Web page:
Last December, the yield on the 10-year Treasury bond fell to 2 percent, the lowest level in 40 years. The financial and economic crisis had investors heading for a safe harbor … and Fed members panicked. Deflation was the buzz word of the time.
If market forces had been allowed to take over and purge the system of all the imbalances, malinvestments, and excesses that characterized the bubble years, a deflationary wave would have swept the world. And after this sharp and deep cleansing process, a new healthy recovery would have begun.
But Washington politicians, the Fed and their international peers did not want a painful, although effective, market solution. They thought they could do better.
They believed they had better information than markets. They thought their judgment was superior. And they still think they are the masters of the universe.
For now, they may have prevented a quick and severe deflationary crisis. But we’ll all pay a huge price for our policymakers’ arrogance with the next surge of inflation …
Most modern economists think of inflation as “the change in the level of prices of a basket of goods and services.” However, this definition tells us nothing about the causes of these price changes.
But here is an older definition that does: “Inflation is a rise of money and credit.”
According to this traditional definition, changes in the level of certain prices are a symptom of more money and easy credit … a causal inflationary policy.
I stick with this classical definition because I like to know the reasons behind observable data. It’s very helpful in understanding what has been going on during the last few years. And it enables me to make some forecasts about what will happen next.
Two Historical Observations of Inflation …
Every time we’ve had a big jump in inflation — and there have been many occasions, especially during the 20th century — two common characteristics appeared:
First, there was fiat money … money that can be endlessly proliferated by the government.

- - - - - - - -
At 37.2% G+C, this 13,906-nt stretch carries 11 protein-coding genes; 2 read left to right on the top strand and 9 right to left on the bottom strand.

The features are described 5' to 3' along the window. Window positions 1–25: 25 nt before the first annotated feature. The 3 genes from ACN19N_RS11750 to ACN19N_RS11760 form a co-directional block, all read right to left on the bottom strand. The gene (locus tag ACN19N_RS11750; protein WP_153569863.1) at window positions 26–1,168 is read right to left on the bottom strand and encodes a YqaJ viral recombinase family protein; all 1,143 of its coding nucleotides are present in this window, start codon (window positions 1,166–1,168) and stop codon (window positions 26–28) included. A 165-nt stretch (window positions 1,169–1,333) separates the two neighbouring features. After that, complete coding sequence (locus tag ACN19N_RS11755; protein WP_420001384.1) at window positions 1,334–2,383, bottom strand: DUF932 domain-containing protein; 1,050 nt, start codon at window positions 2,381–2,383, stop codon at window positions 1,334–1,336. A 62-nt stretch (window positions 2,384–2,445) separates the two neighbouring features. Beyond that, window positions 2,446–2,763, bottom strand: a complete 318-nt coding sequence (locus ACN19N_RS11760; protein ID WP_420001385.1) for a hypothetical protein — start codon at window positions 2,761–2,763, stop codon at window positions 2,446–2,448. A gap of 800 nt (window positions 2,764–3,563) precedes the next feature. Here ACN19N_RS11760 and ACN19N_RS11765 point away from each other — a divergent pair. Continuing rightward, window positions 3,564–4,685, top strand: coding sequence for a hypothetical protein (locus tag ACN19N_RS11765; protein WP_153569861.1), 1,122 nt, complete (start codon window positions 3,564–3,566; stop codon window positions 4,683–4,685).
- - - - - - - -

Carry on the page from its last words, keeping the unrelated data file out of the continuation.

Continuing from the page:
Second, there were huge public budget deficits that were largely financed by money creation.
We’re experiencing both characteristics today …
In fact, governments around the world are built on discretionary paper money regimes. And their answer to the Great Recession has been a debt and spending binge, at least partially financed by money creation. They even created a fancy and hard-to-understand term for this policy: Quantitative easing.
So it’s probably not too far-fetched to come to the conclusion that we have an inflationary monster in the rearview mirror, and it’s quickly gaining ground on us each day.
Finally, the Bond Market
Will Tell Us the Truth …
Times of strongly rising prices are always accompanied by rising interest rates — at least as long as free markets are allowed to operate. If we are entering a time when the current inflationary policy leads to rising prices of goods and services, bond yields will have to start rising, too.
As I said at the beginning, and you can see it on the chart below, the yield of the 10-year Treasury bond hit a low of 2 percent in December 2008. By June, it had doubled to about 4 percent. Then it retreated somewhat.
And now it looks like this correction may be over. All that’s needed to confirm this assessment is a small continuation of the uptrend of the past two weeks. If yields can rise above the October-high of 3.58 percent, they’ll signal the end of this consolidation and a continuation of the medium-term uptrend that began in December 2008.
The Long-Term Chart
Shows a Very Old Trend …
Have a look at the chart below showing the yield of the 30-year Treasury bond since 1980. Here you can see the long-term downtrend in yields that boosted financial assets and the banking industry from 1981 until 2008.
The spike lower in December 2008 may well turn out to have been the low point in this 28-year long trend. However, we haven’t seen a clear trend reversal yet or the establishment of a new secular up trend.
In the past, interest rates rose as an answer to unsound fiscal and monetary policies. The last time was from the early 1960s until 1981. And the possibility of this happening again relatively soon is obvious.
This investment news is brought to you by Money and Markets. Money and Markets is a free daily investment newsletter from Martin D. Weiss and Weiss Research analysts offering the latest investing news and financial insights for the stock market, including tips and advice on investing in gold, energy and oil. Dr. Weiss is a leader in the fields of investing, interest rates, financial safety and economic forecasting. To view archives or subscribe, visit http://www.moneyandmarkets.com.